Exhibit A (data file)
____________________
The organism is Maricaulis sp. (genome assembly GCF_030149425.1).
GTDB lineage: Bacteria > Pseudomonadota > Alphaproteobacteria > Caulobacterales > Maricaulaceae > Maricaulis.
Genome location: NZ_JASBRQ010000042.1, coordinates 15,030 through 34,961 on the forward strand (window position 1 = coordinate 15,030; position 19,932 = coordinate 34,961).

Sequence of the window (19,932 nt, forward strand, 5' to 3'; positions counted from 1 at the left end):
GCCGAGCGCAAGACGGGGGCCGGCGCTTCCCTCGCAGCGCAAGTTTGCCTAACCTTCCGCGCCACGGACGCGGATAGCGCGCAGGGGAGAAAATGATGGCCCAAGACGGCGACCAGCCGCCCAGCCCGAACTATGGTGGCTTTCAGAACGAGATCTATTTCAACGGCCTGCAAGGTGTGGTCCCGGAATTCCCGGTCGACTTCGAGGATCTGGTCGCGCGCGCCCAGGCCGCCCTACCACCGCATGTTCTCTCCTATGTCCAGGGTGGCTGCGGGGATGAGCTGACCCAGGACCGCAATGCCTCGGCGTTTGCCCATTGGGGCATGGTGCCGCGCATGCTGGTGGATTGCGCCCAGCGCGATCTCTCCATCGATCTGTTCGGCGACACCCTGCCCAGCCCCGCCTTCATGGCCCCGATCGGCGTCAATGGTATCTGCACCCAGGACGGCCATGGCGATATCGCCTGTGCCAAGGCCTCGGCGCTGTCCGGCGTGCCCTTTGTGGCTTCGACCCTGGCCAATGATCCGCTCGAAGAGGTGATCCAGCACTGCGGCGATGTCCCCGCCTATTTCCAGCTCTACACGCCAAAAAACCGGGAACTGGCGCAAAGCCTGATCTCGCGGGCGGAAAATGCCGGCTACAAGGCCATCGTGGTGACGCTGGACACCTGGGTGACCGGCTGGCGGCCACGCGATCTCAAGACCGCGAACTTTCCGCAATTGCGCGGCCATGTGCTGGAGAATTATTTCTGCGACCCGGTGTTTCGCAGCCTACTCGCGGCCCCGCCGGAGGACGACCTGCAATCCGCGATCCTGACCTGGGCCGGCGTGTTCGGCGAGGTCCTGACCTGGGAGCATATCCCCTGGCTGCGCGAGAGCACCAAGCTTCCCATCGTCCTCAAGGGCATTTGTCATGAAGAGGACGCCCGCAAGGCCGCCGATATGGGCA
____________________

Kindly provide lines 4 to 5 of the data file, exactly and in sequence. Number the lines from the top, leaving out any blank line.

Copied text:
Sequence of the window (19,932 nt, forward strand, 5' to 3'; positions counted from 1 at the left end):
GCCGAGCGCAAGACGGGGGCCGGCGCTTCCCTCGCAGCGCAAGTTTGCCTAACCTTCCGCGCCACGGACGCGGATAGCGCGCAGGGGAGAAAATGATGGCCCAAGACGGCGACCAGCCGCCCAGCCCGAACTATGGTGGCTTTCAGAACGAGATCTATTTCAACGGCCTGCAAGGTGTGGTCCCGGAATTCCCGGTCGACTTCGAGGATCTGGTCGCGCGCGCCCAGGCCGCCCTACCACCGCATGTTCTCTCCTATGTCCAGGGTGGCTGCGGGGATGAGCTGACCCAGGACCGCAATGCCTCGGCGTTTGCCCATTGGGGCATGGTGCCGCGCATGCTGGTGGATTGCGCCCAGCGCGATCTCTCCATCGATCTGTTCGGCGACACCCTGCCCAGCCCCGCCTTCATGGCCCCGATCGGCGTCAATGGTATCTGCACCCAGGACGGCCATGGCGATATCGCCTGTGCCAAGGCCTCGGCGCTGTCCGGCGTGCCCTTTGTGGCTTCGACCCTGGCCAATGATCCGCTCGAAGAGGTGATCCAGCACTGCGGCGATGTCCCCGCCTATTTCCAGCTCTACACGCCAAAAAACCGGGAACTGGCGCAAAGCCTGATCTCGCGGGCGGAAAATGCCGGCTACAAGGCCATCGTGGTGACGCTGGACACCTGGGTGACCGGCTGGCGGCCACGCGATCTCAAGACCGCGAACTTTCCGCAATTGCGCGGCCATGTGCTGGAGAATTATTTCTGCGACCCGGTGTTTCGCAGCCTACTCGCGGCCCCGCCGGAGGACGACCTGCAATCCGCGATCCTGACCTGGGCCGGCGTGTTCGGCGAGGTCCTGACCTGGGAGCATATCCCCTGGCTGCGCGAGAGCACCAAGCTTCCCATCGTCCTCAAGGGCATTTGTCATGAAGAGGACGCCCGCAAGGCCGCCGATATGGGCA